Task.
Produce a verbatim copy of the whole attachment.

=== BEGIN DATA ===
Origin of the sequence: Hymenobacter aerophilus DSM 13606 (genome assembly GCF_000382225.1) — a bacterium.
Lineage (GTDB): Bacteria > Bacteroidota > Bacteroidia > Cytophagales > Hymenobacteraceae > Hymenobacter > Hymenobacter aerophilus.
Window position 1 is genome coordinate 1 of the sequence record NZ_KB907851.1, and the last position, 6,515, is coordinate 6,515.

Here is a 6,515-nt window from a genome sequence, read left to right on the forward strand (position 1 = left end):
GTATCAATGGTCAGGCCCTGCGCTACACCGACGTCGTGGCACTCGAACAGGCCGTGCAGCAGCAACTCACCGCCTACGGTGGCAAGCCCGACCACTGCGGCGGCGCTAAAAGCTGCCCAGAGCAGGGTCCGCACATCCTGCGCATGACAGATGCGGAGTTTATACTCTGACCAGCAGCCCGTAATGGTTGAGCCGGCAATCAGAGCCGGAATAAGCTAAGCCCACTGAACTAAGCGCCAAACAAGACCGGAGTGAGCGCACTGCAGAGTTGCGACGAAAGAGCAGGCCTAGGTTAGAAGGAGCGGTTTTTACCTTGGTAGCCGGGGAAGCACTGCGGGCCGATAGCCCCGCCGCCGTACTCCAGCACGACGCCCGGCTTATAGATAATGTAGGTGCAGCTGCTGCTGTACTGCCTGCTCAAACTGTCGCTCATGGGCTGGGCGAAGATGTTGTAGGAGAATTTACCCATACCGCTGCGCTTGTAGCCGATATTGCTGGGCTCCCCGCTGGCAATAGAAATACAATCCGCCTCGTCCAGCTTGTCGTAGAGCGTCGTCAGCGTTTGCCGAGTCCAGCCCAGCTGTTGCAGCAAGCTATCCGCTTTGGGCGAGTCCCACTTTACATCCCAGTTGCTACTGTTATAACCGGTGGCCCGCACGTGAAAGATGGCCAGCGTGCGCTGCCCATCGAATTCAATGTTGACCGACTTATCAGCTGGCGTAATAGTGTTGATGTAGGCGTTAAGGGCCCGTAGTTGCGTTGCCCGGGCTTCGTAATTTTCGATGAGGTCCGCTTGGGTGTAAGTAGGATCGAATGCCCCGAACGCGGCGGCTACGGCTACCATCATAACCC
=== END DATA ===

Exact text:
Origin of the sequence: Hymenobacter aerophilus DSM 13606 (genome assembly GCF_000382225.1) — a bacterium.
Lineage (GTDB): Bacteria > Bacteroidota > Bacteroidia > Cytophagales > Hymenobacteraceae > Hymenobacter > Hymenobacter aerophilus.
Window position 1 is genome coordinate 1 of the sequence record NZ_KB907851.1, and the last position, 6,515, is coordinate 6,515.

Here is a 6,515-nt window from a genome sequence, read left to right on the forward strand (position 1 = left end):
GTATCAATGGTCAGGCCCTGCGCTACACCGACGTCGTGGCACTCGAACAGGCCGTGCAGCAGCAACTCACCGCCTACGGTGGCAAGCCCGACCACTGCGGCGGCGCTAAAAGCTGCCCAGAGCAGGGTCCGCACATCCTGCGCATGACAGATGCGGAGTTTATACTCTGACCAGCAGCCCGTAATGGTTGAGCCGGCAATCAGAGCCGGAATAAGCTAAGCCCACTGAACTAAGCGCCAAACAAGACCGGAGTGAGCGCACTGCAGAGTTGCGACGAAAGAGCAGGCCTAGGTTAGAAGGAGCGGTTTTTACCTTGGTAGCCGGGGAAGCACTGCGGGCCGATAGCCCCGCCGCCGTACTCCAGCACGACGCCCGGCTTATAGATAATGTAGGTGCAGCTGCTGCTGTACTGCCTGCTCAAACTGTCGCTCATGGGCTGGGCGAAGATGTTGTAGGAGAATTTACCCATACCGCTGCGCTTGTAGCCGATATTGCTGGGCTCCCCGCTGGCAATAGAAATACAATCCGCCTCGTCCAGCTTGTCGTAGAGCGTCGTCAGCGTTTGCCGAGTCCAGCCCAGCTGTTGCAGCAAGCTATCCGCTTTGGGCGAGTCCCACTTTACATCCCAGTTGCTACTGTTATAACCGGTGGCCCGCACGTGAAAGATGGCCAGCGTGCGCTGCCCATCGAATTCAATGTTGACCGACTTATCAGCTGGCGTAATAGTGTTGATGTAGGCGTTAAGGGCCCGTAGTTGCGTTGCCCGGGCTTCGTAATTTTCGATGAGGTCCGCTTGGGTGTAAGTAGGATCGAATGCCCCGAACGCGGCGGCTACGGCTACCATCATAACCC